Around the World Roundup: 'Munich' Unseats 'Narnia'
by Conor Bresnan
February 2, 2006
|Eric Bana in Munich|
Marching into 30 markets, Munich ended the five-week foreign reign of The Chronicles of Narnia: The Lion, the Witch and the Wardrobe. The Steven Spielberg drama uncovered $14.9 million over the weekend.
The respectable opening suggests that Munich could potentially have a $100 million run. Spielberg's The Terminal had a similar start, yet eventually yielded more than $140 million. In fact, the director hasn't failed to top $100 million mark in international receipts since Amistad. Distributor DreamWorks positioned Munich to capitalize on the Academy Awards nominations.
In France and Germany, Munich was hurt partially by severe winter weather, causing the closure of several cinemas. France was still Munich's best market with $2.6 million from 445 screens, on par with The Terminal. Other debuts included United Kingdom ($2.1 million from 387 screens), Germany ($1.7 million from 394), Italy ($1.7 million from 214) and Spain ($1.7 million from 217).
Munich also opened in Israel, surrounded by controversy as the picture dramatizes Israel's reaction to the Palestinian terrorist attack at 1972 Munich Olympics. The $140,483 gross from 30 screens proved that, in this case, the controversy wasn't a plus for the box office.
In Australia, Munich netted $1.3 million from 172 screens, which failed to beat Big Momma's House 2's $1.6 million from 190. Brokeback Mountain was hot on Munich's tail, drawing a bustling $1.2 million from just 48 screens—averaging a huge $25,058 per screen. Gearing up for its Australian debut next weekend, Walk the Line landed in 10th place based on $411,610 worth of previews.
Australia was Brokeback Mountain's only new territory, but its holdover markets continued to be strong. Its fourth frame in the U.K. yielded $1.3 million from 284 screens for a $10.8 million total. In Spain, the romantic drama fell 31 percent in its second session to $1.1 million for a $3.2 million total. Due to Brokeback's wide array of distributors, an overall total was hard to figure, but estimates put it at about $27 million through the weekend.
|Jake Gyllenhaal and Heath Ledger in Brokeback Mountain|
Another picture with multiple distributors is also faring well. Memoirs of a Geisha grossed an estimated $7.6 million over the weekend for a $48.3 million total. Geisha recorded strong holds in European markets, but suffered in Asia with the arrival of many movies due to the Chinese New Year, which forced it to lose screens and business. In Spain, the period drama based on the novel of the same name fell only 14 percent to $2.2 million for a $5.8 million total. Denmark's three percent drop was more impressive as Geisha grossed $118,400 for a three-week total of $708,526. Geisha also continued a strong run in the U.K., grossing $1.4 million in its third weekend for an $8 million total.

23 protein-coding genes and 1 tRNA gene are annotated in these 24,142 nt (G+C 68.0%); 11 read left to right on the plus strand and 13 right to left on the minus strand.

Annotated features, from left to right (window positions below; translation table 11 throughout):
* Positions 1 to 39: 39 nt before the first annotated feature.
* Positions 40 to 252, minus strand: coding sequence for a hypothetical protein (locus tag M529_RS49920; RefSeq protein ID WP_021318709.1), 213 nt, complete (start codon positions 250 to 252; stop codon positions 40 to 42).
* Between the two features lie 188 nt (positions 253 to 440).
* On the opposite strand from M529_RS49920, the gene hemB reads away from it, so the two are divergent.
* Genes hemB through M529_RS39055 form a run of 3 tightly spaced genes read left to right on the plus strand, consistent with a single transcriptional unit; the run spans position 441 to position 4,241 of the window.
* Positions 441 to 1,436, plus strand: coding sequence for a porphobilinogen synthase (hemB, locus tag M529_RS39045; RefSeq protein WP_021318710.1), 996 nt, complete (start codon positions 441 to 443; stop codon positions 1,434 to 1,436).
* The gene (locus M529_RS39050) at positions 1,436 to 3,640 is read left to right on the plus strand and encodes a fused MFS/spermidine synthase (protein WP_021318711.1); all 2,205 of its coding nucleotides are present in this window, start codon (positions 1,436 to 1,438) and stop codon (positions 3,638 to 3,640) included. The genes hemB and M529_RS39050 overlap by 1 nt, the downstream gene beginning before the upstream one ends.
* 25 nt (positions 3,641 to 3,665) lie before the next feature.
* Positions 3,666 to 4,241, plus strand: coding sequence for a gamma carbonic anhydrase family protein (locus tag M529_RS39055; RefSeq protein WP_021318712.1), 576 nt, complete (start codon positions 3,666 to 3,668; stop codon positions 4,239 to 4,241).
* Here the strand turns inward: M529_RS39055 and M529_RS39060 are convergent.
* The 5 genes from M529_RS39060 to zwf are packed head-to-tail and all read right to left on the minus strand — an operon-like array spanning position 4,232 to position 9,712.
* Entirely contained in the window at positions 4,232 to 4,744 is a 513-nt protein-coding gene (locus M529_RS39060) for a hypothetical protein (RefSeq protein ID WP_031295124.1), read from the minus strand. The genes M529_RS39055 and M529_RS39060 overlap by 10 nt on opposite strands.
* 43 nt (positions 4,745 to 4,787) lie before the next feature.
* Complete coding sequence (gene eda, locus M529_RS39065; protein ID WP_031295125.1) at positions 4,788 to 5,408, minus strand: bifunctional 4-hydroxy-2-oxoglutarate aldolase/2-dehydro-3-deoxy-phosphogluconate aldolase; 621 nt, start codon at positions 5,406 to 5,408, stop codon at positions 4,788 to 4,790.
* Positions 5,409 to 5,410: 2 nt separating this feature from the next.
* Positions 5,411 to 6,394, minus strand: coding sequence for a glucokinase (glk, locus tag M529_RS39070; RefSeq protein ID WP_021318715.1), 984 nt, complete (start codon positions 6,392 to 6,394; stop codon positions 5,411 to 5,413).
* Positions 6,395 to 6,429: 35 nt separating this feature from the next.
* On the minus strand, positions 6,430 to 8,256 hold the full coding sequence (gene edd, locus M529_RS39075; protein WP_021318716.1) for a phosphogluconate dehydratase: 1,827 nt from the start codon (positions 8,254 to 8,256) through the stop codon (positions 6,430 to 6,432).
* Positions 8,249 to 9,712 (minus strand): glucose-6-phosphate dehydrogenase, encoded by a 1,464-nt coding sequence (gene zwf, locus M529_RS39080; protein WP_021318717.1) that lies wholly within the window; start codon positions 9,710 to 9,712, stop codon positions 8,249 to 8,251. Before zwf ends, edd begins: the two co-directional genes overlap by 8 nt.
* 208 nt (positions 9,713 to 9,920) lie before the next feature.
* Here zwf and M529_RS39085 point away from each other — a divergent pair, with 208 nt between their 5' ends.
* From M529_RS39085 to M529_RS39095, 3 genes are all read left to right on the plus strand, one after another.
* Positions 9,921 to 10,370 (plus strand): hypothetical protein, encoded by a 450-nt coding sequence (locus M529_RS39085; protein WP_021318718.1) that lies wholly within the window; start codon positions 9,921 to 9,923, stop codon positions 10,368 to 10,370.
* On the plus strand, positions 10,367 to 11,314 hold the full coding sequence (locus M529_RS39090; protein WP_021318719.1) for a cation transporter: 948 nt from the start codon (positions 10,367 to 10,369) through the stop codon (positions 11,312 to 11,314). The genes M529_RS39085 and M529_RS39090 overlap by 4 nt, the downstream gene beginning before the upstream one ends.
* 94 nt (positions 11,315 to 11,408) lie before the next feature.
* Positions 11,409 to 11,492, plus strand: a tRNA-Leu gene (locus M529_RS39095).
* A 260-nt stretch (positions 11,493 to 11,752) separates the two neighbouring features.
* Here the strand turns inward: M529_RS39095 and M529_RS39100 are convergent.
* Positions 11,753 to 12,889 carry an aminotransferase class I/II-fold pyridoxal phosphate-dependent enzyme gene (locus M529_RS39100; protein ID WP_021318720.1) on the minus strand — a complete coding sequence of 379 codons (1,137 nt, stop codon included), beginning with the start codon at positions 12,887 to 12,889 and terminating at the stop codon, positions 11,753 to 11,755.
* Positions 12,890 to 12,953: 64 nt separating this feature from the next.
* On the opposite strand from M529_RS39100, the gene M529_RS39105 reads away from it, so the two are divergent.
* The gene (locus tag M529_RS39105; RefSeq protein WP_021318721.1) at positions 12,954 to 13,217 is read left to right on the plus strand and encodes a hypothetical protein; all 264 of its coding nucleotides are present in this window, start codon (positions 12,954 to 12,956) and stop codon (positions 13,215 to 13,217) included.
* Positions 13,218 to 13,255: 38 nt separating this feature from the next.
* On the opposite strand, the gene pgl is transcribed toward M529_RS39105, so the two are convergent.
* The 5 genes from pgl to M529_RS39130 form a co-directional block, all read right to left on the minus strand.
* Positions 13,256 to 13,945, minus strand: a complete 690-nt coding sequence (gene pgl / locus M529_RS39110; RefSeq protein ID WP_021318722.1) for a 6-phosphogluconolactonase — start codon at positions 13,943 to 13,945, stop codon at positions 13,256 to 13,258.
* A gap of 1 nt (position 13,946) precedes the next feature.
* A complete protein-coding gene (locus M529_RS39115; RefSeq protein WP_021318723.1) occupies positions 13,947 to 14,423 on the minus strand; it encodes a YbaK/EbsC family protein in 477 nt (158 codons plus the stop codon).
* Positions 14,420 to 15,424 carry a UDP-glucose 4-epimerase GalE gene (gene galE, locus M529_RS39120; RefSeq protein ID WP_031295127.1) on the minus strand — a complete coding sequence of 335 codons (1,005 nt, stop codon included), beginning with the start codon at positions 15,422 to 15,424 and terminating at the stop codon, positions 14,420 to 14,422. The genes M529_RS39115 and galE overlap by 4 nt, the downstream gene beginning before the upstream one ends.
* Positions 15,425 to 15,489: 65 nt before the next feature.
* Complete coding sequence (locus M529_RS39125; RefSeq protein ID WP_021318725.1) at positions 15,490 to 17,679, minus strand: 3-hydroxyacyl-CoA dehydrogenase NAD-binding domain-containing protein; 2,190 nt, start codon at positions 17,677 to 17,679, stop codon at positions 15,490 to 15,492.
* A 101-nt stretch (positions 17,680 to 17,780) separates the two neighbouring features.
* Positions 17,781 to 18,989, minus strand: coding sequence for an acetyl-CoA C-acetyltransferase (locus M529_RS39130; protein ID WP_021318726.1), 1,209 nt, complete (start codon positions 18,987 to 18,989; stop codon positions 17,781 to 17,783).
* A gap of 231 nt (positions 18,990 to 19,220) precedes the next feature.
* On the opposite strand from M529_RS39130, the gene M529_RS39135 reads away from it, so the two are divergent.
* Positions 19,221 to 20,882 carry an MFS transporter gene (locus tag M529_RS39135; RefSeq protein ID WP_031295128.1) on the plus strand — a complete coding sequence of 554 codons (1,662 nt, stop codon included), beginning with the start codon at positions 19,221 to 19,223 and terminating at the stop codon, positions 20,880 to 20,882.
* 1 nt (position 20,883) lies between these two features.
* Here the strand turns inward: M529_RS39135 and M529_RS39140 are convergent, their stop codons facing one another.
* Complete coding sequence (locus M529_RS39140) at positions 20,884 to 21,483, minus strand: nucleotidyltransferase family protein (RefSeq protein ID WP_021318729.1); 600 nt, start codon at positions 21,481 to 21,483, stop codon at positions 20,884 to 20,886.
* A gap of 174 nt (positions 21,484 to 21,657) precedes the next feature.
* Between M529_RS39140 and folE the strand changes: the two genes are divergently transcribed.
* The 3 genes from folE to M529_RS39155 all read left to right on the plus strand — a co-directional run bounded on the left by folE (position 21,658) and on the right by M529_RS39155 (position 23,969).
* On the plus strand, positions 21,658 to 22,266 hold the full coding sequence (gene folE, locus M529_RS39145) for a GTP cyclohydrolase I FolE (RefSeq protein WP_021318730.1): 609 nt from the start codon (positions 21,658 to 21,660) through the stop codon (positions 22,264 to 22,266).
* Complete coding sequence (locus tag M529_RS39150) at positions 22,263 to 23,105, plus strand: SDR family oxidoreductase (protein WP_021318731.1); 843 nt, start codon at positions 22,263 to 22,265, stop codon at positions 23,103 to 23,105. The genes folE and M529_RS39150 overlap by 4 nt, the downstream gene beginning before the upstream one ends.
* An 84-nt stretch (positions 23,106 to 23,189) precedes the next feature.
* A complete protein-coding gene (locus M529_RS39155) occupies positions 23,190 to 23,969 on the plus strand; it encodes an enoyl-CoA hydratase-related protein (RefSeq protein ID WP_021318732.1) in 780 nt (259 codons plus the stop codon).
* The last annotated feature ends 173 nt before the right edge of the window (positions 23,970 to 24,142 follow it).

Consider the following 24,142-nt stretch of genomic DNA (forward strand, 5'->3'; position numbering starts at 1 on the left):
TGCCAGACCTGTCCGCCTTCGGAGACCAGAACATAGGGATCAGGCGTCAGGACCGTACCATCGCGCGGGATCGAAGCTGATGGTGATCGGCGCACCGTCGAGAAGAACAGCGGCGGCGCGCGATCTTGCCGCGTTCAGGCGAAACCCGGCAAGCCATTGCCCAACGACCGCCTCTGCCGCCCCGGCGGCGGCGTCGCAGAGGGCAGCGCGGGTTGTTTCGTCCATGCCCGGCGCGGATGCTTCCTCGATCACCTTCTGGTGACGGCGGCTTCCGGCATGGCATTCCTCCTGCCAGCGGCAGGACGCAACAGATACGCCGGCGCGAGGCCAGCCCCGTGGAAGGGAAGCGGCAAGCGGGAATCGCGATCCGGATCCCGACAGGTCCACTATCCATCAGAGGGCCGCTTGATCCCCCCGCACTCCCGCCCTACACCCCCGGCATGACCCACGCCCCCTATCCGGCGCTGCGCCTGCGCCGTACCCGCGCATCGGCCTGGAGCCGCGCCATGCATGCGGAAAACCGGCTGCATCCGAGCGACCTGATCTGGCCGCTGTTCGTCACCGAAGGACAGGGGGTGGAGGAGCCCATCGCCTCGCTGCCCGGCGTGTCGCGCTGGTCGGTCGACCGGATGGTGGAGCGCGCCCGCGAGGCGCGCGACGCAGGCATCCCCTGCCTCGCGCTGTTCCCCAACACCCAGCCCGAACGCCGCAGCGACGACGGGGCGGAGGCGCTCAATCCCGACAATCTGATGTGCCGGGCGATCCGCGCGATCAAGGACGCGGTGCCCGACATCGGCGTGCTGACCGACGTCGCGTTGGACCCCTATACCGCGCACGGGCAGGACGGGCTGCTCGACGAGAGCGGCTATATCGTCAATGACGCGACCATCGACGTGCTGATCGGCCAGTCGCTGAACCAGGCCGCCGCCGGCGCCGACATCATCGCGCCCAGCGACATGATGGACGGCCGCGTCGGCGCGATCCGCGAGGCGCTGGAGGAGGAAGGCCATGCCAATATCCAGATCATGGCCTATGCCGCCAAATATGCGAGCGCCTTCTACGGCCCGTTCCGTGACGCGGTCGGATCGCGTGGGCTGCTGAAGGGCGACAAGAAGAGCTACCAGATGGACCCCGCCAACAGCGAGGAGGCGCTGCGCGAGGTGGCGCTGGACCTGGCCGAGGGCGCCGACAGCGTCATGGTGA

Counter-programming the large amount of serious pictures in theaters, Fun with Dick and Jane offered laughs, and distributor Sony's release plan has been working. Opening against Munich in Italy, Fun snatched the top spot with a $2.2 million gross from 333 screens. The Jim Carrey comedy was also a hit in Norway ($256,904 from 40 screens), South Africa ($270,596 from 72) and Sweden ($490,300 from 57).
With a $356 million total, The Chronicles of Narnia entered the record books by becoming distributor Buena Vista International's highest-grossing live action picture, passing Armageddon, and it's third overall, behind The Lion King and Finding Nemo. Over the weekend, Narnia nabbed $8.5 million from 48 markets. Narnia's latest conquest was Hong Kong, where it bowed to $1 million from 50 sites.
Chicken Little finally opened in Germany and South Korea, but results weren't spectacular. Disney's computer-generated comedy debuted atop Germany with a disappointing $2.8 million from 700 screens. In South Korea, it was solid with $1.1 million from 180 screens. Overall, the movie grossed $6.5 million from 36 markets for a $126.7 million total.
Buena Vista's staggered release has worked out well for Flightplan. Landing in Japan, the Jodie Foster thriller captured its most lucrative opening yet, with $5.3 million from 280 screens or more than 60 percent of what Foster's last thriller, Panic Room, did. Flightplan's international total climbed to $111.9 million and could easily balloon to $130 million when all is said and done.
Big Momma's House 2 opened day-and-date with the United States in five markets. On top of the solid Australian debut, the comedy sequel generated a first place finish in Mexico and scored $1.9 million from 300 screens in Spain. All told, its weekend came to $5.4 million.